Officials say none of the seeds inside were damaged
By Diego Flammini
Assistant Editor, North American Content
Norwegian officials are planning to upgrade the Svalbard Global Seed Vault after melting permafrost caused it to flood on May 19.
Statsbygg, a state construction group responsible for the vault’s upgrades, plans to remove heat sources in (an) access tunnel to protect against water intrusion, and to construct drainage ditches and waterproof walls, the company said in a May 20 release.
Known as the “Doomsday” vault, the facility is located about 620 miles from the North Pole and buried in the side of a mountain. It contains nearly one million seed samples from countries around the world. In the case of a global catastrophe, the seeds would be withdrawn to replenish crops.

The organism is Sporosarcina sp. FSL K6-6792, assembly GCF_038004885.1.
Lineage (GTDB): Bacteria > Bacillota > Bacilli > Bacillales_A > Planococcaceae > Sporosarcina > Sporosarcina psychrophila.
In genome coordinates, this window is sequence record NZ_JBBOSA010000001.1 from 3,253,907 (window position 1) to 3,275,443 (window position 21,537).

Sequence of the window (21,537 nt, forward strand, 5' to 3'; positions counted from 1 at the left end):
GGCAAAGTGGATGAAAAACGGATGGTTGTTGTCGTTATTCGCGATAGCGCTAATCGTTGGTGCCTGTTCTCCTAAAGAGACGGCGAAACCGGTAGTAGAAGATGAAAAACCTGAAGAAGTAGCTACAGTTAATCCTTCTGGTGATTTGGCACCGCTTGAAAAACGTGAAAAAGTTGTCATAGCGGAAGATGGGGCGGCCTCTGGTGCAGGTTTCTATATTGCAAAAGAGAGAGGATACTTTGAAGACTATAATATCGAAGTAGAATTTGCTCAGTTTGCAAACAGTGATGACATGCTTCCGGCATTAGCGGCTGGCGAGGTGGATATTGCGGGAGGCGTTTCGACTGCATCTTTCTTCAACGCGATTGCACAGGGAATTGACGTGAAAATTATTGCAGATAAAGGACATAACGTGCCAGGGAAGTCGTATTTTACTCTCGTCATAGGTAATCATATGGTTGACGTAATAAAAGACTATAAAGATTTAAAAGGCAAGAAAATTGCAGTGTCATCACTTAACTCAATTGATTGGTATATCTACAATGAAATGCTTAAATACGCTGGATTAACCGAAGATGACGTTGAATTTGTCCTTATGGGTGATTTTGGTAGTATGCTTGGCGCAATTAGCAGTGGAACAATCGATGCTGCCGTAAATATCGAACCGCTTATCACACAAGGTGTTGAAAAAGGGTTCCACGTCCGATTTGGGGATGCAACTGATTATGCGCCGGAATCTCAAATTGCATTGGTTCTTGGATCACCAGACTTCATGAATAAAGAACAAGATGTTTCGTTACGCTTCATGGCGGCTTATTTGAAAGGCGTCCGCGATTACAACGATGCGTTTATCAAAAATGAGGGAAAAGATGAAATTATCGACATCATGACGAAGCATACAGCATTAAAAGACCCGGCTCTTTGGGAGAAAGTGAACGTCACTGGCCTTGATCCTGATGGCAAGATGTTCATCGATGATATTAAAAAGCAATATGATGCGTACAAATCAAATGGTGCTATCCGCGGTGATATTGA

As far as the seeds themselves, they “have never been threatened and will remain safe during (the) implementation of (the upgrades),” Statsbygg said in its release.
The vault’s location keeps the temperature inside around -4 C (24 F). But experts suggest climate change could be the reason for the flood.
“The Arctic and especially Svalbard warms up faster than the rest of the world,” Ketil Isaksen, a climate scientist with Norway’s Meterological Institute, told Dagbladet, a local newspaper. “The climate is changing dramatically and we are all amazed at how quickly it is (happening).”
Water entered the start of the tunnel before the actual vault and froze. Now, personnel are on site around the clock to ensure the seeds are safe.
The vault “was supposed to operate without the help of humans but now we are watching the seed vault 24 hours a day,” Hege Njaa Aschim, a Norwegian government spokesperson, told The Guardian. We must see what we can do to minimize all the risks and make sure the seed bank can take care of itself.”
The Svalbard Global Seed Vault
The vault opened in 2008 and cost around £6 million (US$7.7 million) to build.
In 2015, Syria became the first and only country to date to make a withdrawal from the vault.